Gusty winds on Monday may have toppled decades-old stalwart trees, but not the spirit of 80 intrepid women golfers playing their annual tournament at the Manteca Golf Course.
Strong northerly winds of 20 to 30 mph, with gusts up to 40 miles per hour throughout the day transformed the skies around the South San Joaquin area into an eerie tule fog-like atmosphere. Along West Yosemite Avenue from the Interstate 5 interchange to McKinley Avenue, big rigs and cars dodged wind-driven giant tumbleweeds that flew like feathers over the Union Pacific Railroad tracks, up above the high fences at the Delta A/C Supply company and onto the path of motorists at Yosemite before they continued their free-wheeling bumpy flight into the dry and dusty open fields and on to the dimly visible 120 Bypass.
The day’s gusty winds prompted the San Joaquin Valley Air Pollution Control District to issue a health caution warning to residents in the Valley Air Basin through the evening. The district warned that blowing dust can result in unhealthy concentrations of particulate matter 10 microns and smaller which, in turn, can cause serious health problems, aggravate lung disease, trigger asthma attacks and bronchitis, and increase risk of respiratory infections.
The district also advised people suffering from heart or lung disease to follow their doctors’ advice on how to deal with episodes of particulate exposure.
At Birchwood Street off of Northgate Drive in Manteca, a 40-foot eucalyptus tree in a front yard proved no match to the strong wind gusts that whipped the residential neighborhood around 11:30 a.m. The 35-year-old tree in the corner of the home’s front lawn fell to the side of the street where the residents’ 20-year-old son usually parks his car but not on this day. No injuries were reported. However, the tree’s extensive root system took out a substantial size of the lawn’s green grass.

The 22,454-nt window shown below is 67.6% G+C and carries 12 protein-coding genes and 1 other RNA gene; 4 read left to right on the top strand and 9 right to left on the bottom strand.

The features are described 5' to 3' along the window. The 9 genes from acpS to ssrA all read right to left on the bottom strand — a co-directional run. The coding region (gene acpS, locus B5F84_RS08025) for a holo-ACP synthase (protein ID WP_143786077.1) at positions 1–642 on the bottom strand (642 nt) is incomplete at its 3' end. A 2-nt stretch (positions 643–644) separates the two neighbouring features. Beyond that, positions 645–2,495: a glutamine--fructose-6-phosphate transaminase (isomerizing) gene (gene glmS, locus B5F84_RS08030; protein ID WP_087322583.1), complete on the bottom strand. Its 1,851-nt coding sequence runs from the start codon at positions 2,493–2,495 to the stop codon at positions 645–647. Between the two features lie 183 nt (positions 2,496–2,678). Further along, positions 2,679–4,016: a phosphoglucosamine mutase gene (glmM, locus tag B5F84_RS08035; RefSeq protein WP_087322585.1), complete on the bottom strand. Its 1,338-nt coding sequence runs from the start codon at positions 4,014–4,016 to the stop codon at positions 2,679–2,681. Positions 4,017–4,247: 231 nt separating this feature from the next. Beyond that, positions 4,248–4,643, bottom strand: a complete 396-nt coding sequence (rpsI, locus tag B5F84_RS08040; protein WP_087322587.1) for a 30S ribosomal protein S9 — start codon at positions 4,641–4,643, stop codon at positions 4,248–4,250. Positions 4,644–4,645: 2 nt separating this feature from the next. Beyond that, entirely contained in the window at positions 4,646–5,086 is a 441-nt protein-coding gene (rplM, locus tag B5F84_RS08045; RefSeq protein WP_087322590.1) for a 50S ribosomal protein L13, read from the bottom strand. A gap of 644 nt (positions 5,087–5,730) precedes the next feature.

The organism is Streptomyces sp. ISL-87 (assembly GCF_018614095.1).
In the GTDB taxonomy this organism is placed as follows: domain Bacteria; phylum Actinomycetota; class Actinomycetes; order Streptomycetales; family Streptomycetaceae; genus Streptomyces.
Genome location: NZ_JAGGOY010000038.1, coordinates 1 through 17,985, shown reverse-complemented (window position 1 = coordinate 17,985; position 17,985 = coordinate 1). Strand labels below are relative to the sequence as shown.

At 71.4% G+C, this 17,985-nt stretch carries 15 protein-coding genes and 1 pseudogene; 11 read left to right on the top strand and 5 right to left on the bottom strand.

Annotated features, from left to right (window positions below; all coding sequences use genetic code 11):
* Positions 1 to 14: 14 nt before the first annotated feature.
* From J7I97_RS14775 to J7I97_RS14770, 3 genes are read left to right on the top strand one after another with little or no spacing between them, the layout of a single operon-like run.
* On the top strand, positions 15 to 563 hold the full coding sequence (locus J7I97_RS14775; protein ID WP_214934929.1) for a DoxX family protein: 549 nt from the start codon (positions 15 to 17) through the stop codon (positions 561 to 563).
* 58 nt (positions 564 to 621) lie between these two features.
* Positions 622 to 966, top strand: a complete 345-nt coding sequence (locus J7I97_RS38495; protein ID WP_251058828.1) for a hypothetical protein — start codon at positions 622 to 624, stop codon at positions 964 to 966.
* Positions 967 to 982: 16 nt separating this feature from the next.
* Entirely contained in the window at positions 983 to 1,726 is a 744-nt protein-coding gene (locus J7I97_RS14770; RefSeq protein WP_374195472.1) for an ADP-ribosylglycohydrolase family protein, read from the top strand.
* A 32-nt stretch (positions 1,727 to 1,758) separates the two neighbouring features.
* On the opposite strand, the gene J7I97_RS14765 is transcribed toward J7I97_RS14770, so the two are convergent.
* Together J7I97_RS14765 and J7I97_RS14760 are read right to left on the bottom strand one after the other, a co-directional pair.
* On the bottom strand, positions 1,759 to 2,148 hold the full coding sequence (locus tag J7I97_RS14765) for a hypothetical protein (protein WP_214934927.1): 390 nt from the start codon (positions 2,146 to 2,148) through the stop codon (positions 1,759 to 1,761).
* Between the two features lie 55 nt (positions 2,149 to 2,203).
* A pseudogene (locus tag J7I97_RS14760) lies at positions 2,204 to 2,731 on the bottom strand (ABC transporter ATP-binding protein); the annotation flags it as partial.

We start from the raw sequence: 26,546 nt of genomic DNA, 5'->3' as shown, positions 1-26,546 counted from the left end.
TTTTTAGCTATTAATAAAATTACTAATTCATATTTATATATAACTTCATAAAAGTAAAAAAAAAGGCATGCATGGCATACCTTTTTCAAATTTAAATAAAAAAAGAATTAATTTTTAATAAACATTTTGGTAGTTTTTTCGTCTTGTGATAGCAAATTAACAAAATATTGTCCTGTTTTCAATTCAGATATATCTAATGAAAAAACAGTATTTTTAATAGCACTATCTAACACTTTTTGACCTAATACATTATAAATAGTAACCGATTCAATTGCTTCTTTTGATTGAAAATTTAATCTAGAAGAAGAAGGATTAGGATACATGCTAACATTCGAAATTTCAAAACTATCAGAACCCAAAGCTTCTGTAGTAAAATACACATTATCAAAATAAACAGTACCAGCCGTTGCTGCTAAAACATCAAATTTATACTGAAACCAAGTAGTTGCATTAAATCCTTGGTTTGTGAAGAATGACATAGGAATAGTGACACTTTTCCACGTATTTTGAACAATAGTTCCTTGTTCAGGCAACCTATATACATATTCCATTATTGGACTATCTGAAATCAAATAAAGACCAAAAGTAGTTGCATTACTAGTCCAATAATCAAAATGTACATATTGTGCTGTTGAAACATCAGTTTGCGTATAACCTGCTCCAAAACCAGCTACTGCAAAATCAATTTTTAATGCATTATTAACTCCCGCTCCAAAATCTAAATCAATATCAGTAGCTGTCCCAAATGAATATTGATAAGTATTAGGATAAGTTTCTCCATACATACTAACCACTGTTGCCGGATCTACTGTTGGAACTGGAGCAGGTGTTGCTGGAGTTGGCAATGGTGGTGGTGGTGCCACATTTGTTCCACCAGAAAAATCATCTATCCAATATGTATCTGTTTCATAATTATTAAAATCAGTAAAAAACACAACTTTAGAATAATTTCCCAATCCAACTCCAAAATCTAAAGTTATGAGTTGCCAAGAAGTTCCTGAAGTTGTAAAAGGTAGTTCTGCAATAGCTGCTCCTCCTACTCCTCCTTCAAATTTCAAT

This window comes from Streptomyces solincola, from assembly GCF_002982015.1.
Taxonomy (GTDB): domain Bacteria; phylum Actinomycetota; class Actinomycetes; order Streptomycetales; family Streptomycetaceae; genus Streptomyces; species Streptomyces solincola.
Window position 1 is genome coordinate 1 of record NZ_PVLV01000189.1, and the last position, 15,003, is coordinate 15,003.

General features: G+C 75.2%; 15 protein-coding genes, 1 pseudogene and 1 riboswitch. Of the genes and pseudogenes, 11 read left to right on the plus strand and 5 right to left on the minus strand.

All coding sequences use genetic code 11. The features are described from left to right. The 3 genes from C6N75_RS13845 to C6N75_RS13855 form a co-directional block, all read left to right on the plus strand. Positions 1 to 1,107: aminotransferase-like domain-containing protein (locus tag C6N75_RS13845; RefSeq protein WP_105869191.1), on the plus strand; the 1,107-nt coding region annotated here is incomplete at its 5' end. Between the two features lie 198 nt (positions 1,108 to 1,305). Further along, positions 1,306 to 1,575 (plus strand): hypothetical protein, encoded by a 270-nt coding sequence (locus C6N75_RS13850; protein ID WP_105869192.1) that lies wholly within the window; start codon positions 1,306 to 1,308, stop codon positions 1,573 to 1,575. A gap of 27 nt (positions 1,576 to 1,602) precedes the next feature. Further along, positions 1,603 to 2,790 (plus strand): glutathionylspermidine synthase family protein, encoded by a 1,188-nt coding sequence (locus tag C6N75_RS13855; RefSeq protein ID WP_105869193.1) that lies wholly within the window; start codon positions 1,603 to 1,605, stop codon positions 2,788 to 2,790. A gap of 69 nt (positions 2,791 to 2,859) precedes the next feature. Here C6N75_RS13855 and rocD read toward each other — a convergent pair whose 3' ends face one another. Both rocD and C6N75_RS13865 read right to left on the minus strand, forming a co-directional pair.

Teresa Laney didn’t hear the tree fall but was alerted by one of her neighbors living across the street that it had fallen and was completely blocking traffic on the roadway.
Laney said the tree was her husband’s favorite because it provided almost total shade for his garage during the heat of the summer. She said she had called him at work and said he was devastated. Her son Frank was on his way home when the roots cracked clear of their front lawn and would have parked in his usual spot – under the shade of that tree.
City parks crews were on the scene within half an hour and manned their chain saws feeding tree limbs into a mulching auger that made fast work of the branches and trunk.
In Ripon, a mature walnut tree in another residential neighborhood fell to the ground roots and all during a strong wind gust in the morning.
Manteca Golf Course golf pro Paul Lamazor said the community links did not lose any tree to the strong winds on Monday but a few branches fell off some of the trees.
“It’s pretty tough out here, unfortunately for them,” he said of the 80 members of the Pacific Women’s Golf Association who were holding their annual tournament Monday in Manteca.
The strong winds were making it tough for them to play, but it was “sweet victory for sure” to the winners, Lamazor said.
The women golfers, who come from different golf clubs all over the valley, the Bay Area, Fresno and Sacramento and always have their annual tournament in April, were no strangers to inclement weather accompanying their annual gathering in the Family City.
“Last year, it rained but they still played,” said Lamazor.